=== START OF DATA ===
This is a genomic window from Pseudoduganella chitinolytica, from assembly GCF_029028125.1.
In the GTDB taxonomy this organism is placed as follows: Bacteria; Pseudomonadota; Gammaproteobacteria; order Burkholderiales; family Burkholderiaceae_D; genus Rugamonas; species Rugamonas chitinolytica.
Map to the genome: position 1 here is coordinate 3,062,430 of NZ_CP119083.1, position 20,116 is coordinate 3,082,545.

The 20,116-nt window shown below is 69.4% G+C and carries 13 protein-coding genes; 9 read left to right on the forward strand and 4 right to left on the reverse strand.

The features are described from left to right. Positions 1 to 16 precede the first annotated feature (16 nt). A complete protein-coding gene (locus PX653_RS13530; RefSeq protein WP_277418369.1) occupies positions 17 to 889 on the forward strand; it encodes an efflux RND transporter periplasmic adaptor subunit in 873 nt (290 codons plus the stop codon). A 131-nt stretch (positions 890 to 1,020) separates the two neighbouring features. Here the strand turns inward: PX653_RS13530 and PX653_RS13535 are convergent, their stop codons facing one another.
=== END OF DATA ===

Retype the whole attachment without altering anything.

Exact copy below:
This is a genomic window from Pseudoduganella chitinolytica, from assembly GCF_029028125.1.
In the GTDB taxonomy this organism is placed as follows: Bacteria; Pseudomonadota; Gammaproteobacteria; order Burkholderiales; family Burkholderiaceae_D; genus Rugamonas; species Rugamonas chitinolytica.
Map to the genome: position 1 here is coordinate 3,062,430 of NZ_CP119083.1, position 20,116 is coordinate 3,082,545.

The 20,116-nt window shown below is 69.4% G+C and carries 13 protein-coding genes; 9 read left to right on the forward strand and 4 right to left on the reverse strand.

The features are described from left to right. Positions 1 to 16 precede the first annotated feature (16 nt). A complete protein-coding gene (locus PX653_RS13530; RefSeq protein WP_277418369.1) occupies positions 17 to 889 on the forward strand; it encodes an efflux RND transporter periplasmic adaptor subunit in 873 nt (290 codons plus the stop codon). A 131-nt stretch (positions 890 to 1,020) separates the two neighbouring features. Here the strand turns inward: PX653_RS13530 and PX653_RS13535 are convergent, their stop codons facing one another.